Industry News
Wearable tech has implications for construction safety, productivity

Triax Technologies CEO Robert Costantani
Triax Technologies CEO Robert Costantini

Construction sites aren’t what they used to be. Walk by any building under construction today and you could see everything from virtual reality goggles on workers to drones whizzing in the air. However, one of the most notable new technologies is a little more subtle. An increasing number of construction companies have outfitted their workers and personal protective equipment with wearable devices that can obtain and deliver important safety, environmental, motion, location and biometric data.

While some say the construction industry is notoriously slow to adopt leading- and bleeding-edge technologies, data suggest there’s a robust market for these devices. The wearable tech industry is projected to reach $54 billion by 2023, according to GlobalData. To learn more about this emerging technology and where it stands, we spoke with Triax Technologies CEO Robert Costantini. Triax produces the Spot-r system of wearable and sensor devices that, according to the company, allow site supervisors and offsite managers to assess safety and location activity across an entire project portfolio in real time.

Why does it make sense for construction sites to be connected?

Costantani: More job sites are becoming connected for a variety of reasons. One of them is to manage their construction timelines, schedules and workflows. These things are starting to really morph into the electronic world. Most of the large sites are using electronics or digitization of their basic tools to get the job completed. There are these ancillary technologies like ours which have just focused on workers and using a wearable clip and now integrating into these components.

The amount of technology now that is coming to the job site from a variety of players is giving contractors real insights into successful projects. They can now understand how this data can be used on new projects and be able to be more efficient with things like equipment utilization, how they manage access on and off the site, and scheduling.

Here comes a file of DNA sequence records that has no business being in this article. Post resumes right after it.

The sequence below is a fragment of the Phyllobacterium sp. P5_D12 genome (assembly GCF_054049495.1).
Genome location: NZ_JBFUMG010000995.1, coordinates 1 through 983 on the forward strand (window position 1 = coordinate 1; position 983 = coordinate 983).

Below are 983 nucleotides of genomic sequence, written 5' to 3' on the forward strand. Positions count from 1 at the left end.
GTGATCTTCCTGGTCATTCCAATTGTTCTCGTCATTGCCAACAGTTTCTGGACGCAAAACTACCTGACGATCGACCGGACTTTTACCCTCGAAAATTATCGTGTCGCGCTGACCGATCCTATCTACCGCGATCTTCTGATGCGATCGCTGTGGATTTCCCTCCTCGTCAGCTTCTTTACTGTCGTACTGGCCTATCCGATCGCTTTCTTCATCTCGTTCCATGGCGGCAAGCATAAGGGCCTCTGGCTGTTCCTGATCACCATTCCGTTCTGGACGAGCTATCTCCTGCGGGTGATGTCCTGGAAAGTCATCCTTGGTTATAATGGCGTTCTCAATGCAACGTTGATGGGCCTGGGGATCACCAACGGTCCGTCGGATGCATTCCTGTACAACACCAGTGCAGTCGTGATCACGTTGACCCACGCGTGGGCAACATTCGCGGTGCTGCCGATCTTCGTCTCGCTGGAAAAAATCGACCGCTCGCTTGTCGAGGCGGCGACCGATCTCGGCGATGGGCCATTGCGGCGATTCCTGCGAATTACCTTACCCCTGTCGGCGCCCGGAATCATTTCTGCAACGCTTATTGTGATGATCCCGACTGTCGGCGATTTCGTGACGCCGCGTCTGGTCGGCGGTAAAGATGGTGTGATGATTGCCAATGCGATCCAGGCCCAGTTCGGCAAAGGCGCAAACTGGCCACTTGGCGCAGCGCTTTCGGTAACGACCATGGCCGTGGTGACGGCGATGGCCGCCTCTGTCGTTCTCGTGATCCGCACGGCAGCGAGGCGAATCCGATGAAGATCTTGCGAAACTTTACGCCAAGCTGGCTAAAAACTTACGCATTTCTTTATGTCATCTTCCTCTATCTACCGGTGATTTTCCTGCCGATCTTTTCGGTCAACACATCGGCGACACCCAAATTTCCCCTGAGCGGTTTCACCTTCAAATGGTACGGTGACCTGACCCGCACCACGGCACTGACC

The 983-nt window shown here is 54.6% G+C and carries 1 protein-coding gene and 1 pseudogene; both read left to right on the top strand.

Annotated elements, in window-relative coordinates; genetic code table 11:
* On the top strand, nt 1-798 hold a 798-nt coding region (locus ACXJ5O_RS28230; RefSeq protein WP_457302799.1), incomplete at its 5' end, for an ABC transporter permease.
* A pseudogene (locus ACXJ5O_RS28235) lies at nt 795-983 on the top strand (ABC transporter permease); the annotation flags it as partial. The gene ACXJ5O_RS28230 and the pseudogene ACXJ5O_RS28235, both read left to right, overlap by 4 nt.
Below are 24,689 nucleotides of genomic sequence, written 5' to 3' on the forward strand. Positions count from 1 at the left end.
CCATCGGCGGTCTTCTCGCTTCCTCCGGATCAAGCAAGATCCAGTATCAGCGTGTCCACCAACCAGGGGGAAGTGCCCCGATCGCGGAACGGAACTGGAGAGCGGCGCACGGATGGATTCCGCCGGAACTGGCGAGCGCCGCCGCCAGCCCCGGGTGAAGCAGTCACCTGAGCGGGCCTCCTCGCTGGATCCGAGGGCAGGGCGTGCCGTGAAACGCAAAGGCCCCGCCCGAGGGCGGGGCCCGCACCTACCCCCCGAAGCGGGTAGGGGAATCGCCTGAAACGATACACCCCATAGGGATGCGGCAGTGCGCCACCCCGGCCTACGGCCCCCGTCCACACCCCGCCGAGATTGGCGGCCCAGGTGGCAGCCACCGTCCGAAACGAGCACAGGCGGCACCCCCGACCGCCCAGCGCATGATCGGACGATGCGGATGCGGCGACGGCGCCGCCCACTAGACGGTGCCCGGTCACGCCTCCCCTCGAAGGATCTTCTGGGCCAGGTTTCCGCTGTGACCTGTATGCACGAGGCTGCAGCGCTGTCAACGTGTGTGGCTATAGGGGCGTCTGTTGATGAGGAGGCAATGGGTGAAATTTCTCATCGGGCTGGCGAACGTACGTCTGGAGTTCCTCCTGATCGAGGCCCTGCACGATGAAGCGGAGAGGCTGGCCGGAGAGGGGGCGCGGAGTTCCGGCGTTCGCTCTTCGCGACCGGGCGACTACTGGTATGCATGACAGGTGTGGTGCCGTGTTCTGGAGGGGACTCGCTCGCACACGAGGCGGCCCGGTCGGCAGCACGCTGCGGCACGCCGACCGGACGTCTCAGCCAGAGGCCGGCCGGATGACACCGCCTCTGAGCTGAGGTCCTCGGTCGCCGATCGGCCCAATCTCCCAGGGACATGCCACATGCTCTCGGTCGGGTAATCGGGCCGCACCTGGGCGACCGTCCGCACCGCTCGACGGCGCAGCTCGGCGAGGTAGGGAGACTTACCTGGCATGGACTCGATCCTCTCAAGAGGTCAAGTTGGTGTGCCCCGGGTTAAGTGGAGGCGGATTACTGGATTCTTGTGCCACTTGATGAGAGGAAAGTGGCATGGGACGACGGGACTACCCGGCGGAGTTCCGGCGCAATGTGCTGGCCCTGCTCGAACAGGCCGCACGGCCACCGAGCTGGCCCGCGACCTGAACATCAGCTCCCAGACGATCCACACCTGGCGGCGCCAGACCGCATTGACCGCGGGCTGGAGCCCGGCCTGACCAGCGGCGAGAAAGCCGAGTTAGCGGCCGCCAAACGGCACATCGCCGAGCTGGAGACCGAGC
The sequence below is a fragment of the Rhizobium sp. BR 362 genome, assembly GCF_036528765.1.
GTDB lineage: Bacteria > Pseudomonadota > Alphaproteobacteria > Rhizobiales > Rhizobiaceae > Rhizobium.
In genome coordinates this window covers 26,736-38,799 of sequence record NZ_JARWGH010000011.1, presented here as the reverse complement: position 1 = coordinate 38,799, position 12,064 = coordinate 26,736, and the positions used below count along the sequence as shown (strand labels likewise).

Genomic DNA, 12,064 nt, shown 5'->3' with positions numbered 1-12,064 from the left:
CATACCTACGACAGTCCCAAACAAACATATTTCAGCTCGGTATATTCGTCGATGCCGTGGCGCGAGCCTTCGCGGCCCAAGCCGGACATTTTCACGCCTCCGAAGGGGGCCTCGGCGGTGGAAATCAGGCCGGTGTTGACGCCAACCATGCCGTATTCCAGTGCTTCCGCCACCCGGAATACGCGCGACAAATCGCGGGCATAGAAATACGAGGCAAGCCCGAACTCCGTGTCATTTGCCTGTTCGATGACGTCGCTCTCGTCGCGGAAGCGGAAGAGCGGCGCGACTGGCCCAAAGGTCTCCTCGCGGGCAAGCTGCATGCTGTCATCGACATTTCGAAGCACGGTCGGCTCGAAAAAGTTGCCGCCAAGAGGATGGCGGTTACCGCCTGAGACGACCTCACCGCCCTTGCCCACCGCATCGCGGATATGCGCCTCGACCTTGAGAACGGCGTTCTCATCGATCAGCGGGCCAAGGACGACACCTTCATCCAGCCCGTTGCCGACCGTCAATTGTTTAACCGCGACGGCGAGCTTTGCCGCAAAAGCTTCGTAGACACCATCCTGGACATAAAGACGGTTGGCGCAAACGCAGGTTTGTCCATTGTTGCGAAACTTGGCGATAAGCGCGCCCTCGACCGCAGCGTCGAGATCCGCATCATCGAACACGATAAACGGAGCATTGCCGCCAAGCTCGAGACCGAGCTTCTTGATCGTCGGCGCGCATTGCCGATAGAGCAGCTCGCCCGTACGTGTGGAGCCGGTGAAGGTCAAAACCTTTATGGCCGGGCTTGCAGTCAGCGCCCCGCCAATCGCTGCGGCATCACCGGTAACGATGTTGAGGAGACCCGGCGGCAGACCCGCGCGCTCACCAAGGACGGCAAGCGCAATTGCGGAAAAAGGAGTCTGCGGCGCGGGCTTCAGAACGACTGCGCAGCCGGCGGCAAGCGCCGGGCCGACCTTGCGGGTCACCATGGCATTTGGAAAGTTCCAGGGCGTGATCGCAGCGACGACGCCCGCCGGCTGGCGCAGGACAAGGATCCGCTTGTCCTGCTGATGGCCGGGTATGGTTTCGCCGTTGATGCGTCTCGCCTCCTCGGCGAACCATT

Construction sites are also helping companies gain insights into productivity. Can you explain the connection between wearable technology and productivity management?

Costantani: Productivity benefits are easier to understand once you have visibility into workers and what they're doing, how they're interfacing with each other on the job site and how they might be interacting with the equipment that they are trained or not trained to operate. Things like how much time they're actually spending on various projects, where they're spending that time. Is it in the tool room? Is it in the lay down yard where equipment and materials are aggregated? Do you see a bunch of workers aggregate in a spot where maybe productivity is not evident because they're all trying to sort out a problem?

Another aspect of productivity is to see where the equipment that contractors need to be productive is located. A lot of times we hear, “I needed a scaffold” or “I needed a ladder” or “I needed some kind of a scissor lift and there weren't enough onsite,” when in fact, a job site supervisor can see where that equipment is located because we can tag it.

Could wearable technology play an increasing role in risk management and construction insurance?

Costantani: There's a strong ROI and profitability link between safety and risk management technologies that insurance companies clearly see. There are some really innovative ones, such as The Hartford and Travelers, where they're building labs focused on bringing technology that mitigates risk to their clients. The hope is that they can create this virtuous circle where technology is helping mitigate risk, and therefore, the insurance aspects are more favorable for both the client and the insurance company because they've got fewer claims to pay out.